CES 2011: Why This Year Is Seemingly 1984 All Over Again
One of the blog-published writeups that I’d originally planned on crafting after last month’s Consumer Electronics Show involved the next wave of ARM CPUs emerging from licensees such as Nvidia, Qualcomm, Samsung, and Texas Instruments, along with the tablets and other systems built around them. I’ve subsequently decided to save the bulk of the coverage for my issue 7 (April 7 edition, to be exact) EDN cover story slot, in no small part because doing so will enable me to also mention the news coming out of next week’s Mobile World Congress show. However, I touched on the ARM-vs-x86 controversy in a mid-January piece on Microsoft’s next-generation Windows plans, and I’ll again topic-tease you today with a short post-Super Bowl discussion.
One month before CES, Google’s Andy Rubin had previewed tablet-targeted Android v3 (aka ‘Honeycomb’) at the Wall Street Journal-promoted All Things Digital conference:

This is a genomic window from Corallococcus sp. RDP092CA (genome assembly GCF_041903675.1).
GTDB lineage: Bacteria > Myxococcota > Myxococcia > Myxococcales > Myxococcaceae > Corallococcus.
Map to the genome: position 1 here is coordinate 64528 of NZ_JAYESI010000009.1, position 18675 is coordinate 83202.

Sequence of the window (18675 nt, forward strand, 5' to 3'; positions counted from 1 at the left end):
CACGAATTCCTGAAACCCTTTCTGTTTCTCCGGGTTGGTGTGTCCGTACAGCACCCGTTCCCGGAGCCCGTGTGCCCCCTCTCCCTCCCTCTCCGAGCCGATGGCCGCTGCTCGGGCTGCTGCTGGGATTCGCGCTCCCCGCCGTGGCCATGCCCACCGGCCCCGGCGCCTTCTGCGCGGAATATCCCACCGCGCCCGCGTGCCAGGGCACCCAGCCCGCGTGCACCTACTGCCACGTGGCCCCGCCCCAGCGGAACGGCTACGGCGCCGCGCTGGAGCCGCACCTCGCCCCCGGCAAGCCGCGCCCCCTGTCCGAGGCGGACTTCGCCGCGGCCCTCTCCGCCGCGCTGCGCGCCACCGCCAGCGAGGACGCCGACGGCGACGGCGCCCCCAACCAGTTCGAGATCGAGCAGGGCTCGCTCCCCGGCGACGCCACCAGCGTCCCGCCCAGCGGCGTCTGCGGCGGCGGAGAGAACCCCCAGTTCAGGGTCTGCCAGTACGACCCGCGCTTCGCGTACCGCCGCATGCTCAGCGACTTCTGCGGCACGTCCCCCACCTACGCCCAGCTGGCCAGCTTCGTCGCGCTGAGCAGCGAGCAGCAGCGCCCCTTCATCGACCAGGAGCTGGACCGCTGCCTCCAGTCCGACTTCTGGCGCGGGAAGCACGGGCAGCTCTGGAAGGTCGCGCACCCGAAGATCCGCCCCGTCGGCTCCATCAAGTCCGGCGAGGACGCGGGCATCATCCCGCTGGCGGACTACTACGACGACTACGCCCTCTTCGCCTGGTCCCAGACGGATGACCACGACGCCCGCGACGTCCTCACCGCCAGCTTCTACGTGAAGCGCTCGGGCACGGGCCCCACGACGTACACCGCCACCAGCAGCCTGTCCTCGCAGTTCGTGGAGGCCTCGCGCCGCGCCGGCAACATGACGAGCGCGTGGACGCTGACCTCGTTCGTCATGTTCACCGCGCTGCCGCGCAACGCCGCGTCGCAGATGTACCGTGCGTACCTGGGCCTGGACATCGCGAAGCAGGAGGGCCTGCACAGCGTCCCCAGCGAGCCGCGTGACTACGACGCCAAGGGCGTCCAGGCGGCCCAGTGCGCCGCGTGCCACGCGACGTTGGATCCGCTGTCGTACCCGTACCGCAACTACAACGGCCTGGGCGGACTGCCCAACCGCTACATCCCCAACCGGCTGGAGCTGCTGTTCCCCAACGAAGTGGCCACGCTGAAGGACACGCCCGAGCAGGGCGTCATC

The hardware, as we officially learned one month later, was the Motorola-designed and Nvidia Tegra 2-powered Xoom. Here’s the official Honeycomb video from Google that accompanied its unveiling, which my cohort Mike Demler mentioned at the time:
Xoom will go on sale later this month, on the 24th to be exact (or at least so say the leaked Best Buy ads), and I’m excited to see a credible competitor to the Apple iPad emerge…at least from a feature set standpoint. The rumoured $799.99 price tag is daunting, I suspect you’ll agree; is this what happens when Apple locks up a notable chunk of the world’s mobile LCD supply? Nonetheless, Motorola advance-promoted Xoom beginning on Sunday via a clever Super Bowl commercial:
which exploited growing concerns about Apple’s content control, fanboys’ lingering denials be damned, in the process providing a touché response to Apple’s seminal 27-year old chastisement of IBM’s control tendencies: